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Early Native Protests
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Land and Culture
Early Days
Sir James Douglas
Land Question
Early Native Protests
McKenna-McBride
Unlawful to Protest
1969 White Paper
Calder Case
Claims
Coolican Report
Sparrow
Gitskan - Wet'suwet'en
Conclusion
Works Cited

Native Protests

In 1871, British Columbia joined Canada. Under the terms of union, Indians affairs were shifted to the federal government. Even though the federal land policy of treaty-making was well established, the provincial government refused to endorse this process in British Columbia. Native delegations protested the loss of the land and with it the loss of livelihood. In 1887, the Nisga'a spoke to a three main Joint Commission: "What we don't like about the Government is their saying this: 'We will give you this much land.' How can they give it when it is our own? We cannot understand it. They never bought it from us or our forefathers. They never fought and conquered our people and taken the land that way, and yet they say now that they will give us so much land - our land."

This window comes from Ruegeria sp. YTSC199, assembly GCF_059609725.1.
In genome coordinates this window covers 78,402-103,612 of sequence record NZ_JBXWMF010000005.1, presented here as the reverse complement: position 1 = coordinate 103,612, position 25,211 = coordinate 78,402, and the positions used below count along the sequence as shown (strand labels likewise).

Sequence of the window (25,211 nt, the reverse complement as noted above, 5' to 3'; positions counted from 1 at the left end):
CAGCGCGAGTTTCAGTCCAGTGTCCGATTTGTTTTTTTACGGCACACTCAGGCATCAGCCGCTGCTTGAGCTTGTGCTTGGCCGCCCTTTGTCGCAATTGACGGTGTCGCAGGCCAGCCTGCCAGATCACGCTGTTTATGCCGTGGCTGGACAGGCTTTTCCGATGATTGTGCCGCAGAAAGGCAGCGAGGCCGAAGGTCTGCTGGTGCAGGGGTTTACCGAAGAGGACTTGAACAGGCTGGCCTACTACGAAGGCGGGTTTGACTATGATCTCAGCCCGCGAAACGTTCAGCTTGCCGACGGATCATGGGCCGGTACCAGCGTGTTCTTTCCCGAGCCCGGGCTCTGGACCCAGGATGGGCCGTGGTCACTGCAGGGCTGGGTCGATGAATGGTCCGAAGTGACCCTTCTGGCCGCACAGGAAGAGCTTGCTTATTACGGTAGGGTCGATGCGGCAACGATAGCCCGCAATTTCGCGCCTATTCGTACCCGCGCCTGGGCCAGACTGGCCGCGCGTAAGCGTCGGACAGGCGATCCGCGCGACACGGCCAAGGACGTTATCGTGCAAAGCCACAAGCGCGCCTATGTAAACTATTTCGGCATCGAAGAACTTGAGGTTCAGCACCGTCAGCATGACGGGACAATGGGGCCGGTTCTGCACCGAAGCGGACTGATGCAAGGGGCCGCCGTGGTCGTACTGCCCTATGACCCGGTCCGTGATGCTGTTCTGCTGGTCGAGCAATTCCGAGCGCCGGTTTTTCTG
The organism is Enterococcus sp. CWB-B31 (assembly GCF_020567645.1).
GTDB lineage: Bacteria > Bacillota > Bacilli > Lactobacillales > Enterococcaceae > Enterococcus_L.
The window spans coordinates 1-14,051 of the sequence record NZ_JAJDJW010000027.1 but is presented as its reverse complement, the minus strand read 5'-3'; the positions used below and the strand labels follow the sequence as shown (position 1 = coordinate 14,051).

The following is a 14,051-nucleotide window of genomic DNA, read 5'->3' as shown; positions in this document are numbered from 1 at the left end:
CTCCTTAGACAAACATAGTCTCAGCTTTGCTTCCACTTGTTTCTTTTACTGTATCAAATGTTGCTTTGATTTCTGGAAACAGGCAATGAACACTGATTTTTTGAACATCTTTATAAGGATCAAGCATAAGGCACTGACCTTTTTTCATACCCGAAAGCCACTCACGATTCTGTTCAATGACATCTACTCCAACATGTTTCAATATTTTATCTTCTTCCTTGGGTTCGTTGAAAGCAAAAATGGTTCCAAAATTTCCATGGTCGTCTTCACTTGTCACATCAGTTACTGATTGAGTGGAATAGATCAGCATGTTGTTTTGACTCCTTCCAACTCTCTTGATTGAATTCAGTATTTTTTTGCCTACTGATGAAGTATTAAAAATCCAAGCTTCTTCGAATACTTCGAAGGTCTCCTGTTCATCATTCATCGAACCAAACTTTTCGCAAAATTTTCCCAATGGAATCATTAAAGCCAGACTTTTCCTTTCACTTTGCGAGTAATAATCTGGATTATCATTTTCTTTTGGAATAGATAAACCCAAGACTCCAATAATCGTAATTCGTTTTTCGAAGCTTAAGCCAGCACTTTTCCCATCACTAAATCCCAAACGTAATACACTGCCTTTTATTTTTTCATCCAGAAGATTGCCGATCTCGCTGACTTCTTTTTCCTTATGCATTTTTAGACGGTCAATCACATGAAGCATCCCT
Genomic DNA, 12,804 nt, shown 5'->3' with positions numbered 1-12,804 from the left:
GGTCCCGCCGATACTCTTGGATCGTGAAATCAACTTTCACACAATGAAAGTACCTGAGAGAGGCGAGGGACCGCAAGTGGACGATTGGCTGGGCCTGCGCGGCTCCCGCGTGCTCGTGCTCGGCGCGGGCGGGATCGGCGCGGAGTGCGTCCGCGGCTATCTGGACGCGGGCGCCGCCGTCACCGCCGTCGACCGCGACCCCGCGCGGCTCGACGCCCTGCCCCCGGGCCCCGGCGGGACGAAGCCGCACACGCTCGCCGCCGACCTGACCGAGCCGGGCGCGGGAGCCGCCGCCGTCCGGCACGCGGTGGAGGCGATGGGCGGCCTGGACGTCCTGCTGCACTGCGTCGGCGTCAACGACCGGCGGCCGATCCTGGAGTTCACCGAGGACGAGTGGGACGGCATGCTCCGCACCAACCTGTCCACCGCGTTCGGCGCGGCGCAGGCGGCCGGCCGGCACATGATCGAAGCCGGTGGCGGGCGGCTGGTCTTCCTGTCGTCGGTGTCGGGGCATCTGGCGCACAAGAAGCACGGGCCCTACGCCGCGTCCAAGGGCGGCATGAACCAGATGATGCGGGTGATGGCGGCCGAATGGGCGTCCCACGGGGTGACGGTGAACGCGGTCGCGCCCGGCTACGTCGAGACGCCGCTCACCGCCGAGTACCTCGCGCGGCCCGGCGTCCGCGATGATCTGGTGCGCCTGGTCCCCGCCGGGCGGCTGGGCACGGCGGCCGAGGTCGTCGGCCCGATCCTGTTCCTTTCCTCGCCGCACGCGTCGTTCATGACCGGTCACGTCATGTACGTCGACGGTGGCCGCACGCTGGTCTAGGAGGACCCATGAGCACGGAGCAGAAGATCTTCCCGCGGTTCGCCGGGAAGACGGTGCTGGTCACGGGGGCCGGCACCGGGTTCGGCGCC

The continuing federal-provincial disagreement served only to complicate, confuse and delay recognition of just native claims. The Earl of Dufferin, in 1876, tried to persuade the province to negotiate by arguing, "No government . . . whether provincial or central had failed to acknowledge that the original title to the land existed in the Indian tribes and communities. . . . Before we touch an acre, we make a treaty with the chiefs representing the bands we are dealing with, and having agreed upon and paid the stipulated price. . . we enter into possession but not until then do we consider that we are entitled to deal with an acre." The arguments fell on deaf ears.

One major treaty, Treaty 8, which includes the north east corner of British Columbia, was negotiated in 1899. Natives gave up title for the land in exchange for one square mile per family of five plus other considerations. The Commission negotiating the settlement reported that, ". . . we had to solemnly assure them [natives] that only such laws as to hunting and fishing as were in the interest of the Indian and were found necessary in order to protect the fish and fur-bearing animal would be made and that they would be free to hunt and fish after the treaty as they would be if they had never entered into it." The native signers of the treaty wanted to ensure their historic relationship with the land.